One of her most surprising revelations is the 1991 draft of a Family Bill of Rights by Evan Wolfson, whom Polikoff accurately describes as “one of the most widely recognized national advocates of same-sex marriage.” In his Family Bill of Rights, though, Wolfson stressed family diversity, declaring that legal benefits should not depend on “marital relation, genetic history, or other arbitrary distinctions.” The erosion of this kind of commitment to diversity in favor of the struggle for “equal marriage rights” was accompanied by other cultural shifts, including a backlash that was not exclusively conservative. As Polikoff notes, by 1994 the phrase “family values” was a mainstay of all political rhetoric, supported by religious and social science sources. This is the context for same-sex marriage litigation in states such as Hawai’i, Vermont, and Massachusetts (in 2003, the first and thus far the only state to permit same-sex marriage), as well as for such backlash developments as the federal Defense of Marriage Act (signed by President Clinton in 1996), and various state laws and referenda with similar aims. Polikoff discusses the legal and political terrain in an accessible and authoritative manner.

Polikoff’s second method is comparative. She argues that among Western nations, the US is unique in policing an inflexible line between married and unmarried couples. She focuses on three common-law nations that, like the US, base their legal practices on Great Britain: Canada, Australia, and New Zealand/Aotearoa. Additionally, she considers Brazil, Israel, South Africa, and more predictably, Scandinavian and other nations of Western Europe. Each of these nations, she contends, can be a model for the US, in terms not only of LGBT rights but also recognition for heterosexuals in diverse families.

Polikoff marshalls her national comparisons and historical narrative to cast doubt on the current reverence for marriage in US legal and political culture. Essentially, she is demonstrating that the present situation could be otherwise. From this springboard, Polikoff dives into the depths of her case for change.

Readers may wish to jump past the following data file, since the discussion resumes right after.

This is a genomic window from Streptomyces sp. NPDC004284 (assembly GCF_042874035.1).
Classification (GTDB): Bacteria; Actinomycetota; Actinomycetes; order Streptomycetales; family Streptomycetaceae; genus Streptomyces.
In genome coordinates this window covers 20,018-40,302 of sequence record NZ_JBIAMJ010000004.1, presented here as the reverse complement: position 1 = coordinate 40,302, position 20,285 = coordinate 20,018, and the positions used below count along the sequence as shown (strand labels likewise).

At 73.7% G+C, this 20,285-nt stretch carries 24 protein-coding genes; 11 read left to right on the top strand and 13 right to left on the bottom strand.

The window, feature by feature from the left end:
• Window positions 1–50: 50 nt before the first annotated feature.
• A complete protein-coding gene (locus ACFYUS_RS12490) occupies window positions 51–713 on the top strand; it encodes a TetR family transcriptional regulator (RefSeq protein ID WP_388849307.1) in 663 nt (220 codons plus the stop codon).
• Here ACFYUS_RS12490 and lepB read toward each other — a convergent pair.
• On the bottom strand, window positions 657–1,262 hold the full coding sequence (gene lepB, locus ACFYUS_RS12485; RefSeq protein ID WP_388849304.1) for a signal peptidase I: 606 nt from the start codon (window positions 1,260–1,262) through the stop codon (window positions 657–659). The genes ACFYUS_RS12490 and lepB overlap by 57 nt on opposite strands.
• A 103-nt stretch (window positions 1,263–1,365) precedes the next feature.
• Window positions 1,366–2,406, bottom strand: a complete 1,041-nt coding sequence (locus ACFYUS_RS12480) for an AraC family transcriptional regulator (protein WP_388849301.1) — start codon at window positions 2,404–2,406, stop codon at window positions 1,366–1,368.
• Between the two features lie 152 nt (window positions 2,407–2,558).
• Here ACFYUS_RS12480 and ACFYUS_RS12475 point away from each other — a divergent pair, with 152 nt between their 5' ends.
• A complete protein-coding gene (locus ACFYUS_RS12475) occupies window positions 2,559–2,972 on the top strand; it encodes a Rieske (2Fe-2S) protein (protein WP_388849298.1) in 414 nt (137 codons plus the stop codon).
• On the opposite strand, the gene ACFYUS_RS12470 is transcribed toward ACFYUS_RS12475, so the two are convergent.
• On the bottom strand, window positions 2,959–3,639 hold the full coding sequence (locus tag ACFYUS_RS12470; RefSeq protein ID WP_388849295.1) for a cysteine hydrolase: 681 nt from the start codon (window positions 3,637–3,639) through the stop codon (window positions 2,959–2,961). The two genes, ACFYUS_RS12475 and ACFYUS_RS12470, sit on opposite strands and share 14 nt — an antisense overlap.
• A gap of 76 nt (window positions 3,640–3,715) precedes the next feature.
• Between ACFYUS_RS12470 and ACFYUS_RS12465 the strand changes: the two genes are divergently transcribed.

She presents three principles for valuing all families: place the needs of children and their caretakers above the claims of able-bodied adult spouses/partners; support the needs of children in all family forms; and recognize adult interdependency. Applying these principles in contexts such as the tax code, domestic violence, illness, termination of relationships, and death benefits such as social security, Polikoff demonstrates how a myopic focus on marriage has hijacked the basic value of fairness. She proposes solutions: civil partnership rather than marriage; “designated family relationships” for healthcare decision making; universal healthcare; expansion of adoption and parental responsibility; and death benefits based upon dependency.

At times, Polikoff’s descriptions of the problems and her solutions are too brief. In balancing comprehensive analysis against mainstream approachability, she has favored the latter. This is an understandable choice for reaching the widest audience. Her use of illustrations from actual litigation (and not television programs and movies, as so many other recent academic books of legal theory seem to do) is excellent. But an example is merely an example, especially in the realm of unique relationships between unique people. Although there are almost 25 pages of notes, the book would have benefited from even more sources and discussions. The theorizing could have been deepened by more attention to the economic disparities that debilitate LGBT communities, women, and the US. Certainly Polikoff pays more attention to economic justice than most theorists of marriage, but even more is necessary. While she writes “gay rights groups should urge” the adoption of an individual-based (rather than employment-based) healthcare plan if “any politicians propose” one, she should have supported this with more discussion of the horrific consequences of employment-based healthcare for those who are unemployed or underemployed. She also risks replacing the overdetermined category of “marriage” with an overdetermined category of “family,” even if her definition of family is more elastic and functionally based than the formal conservative definition.

Nevertheless, Beyond (Straight and Gay) Marriage is the book many have been waiting for. It provides an alternative vision to the promotion of marriage, whether it be heterosexual or same-sex. It proposes changes in the way we think about marriage, about social structures, and about law. For those who have asked the question, “If not marriage, then what?” Nancy Polikoff provides answers worth contemplation and implementation.

Ruthann Robson is professor of Law and University Distinguished Professor at the City University of New York. She is the author of Sappho Goes to Law School (1997) and Lesbian (Out)Law (1992), as well as lesbian fiction, creative nonfiction, and poetry.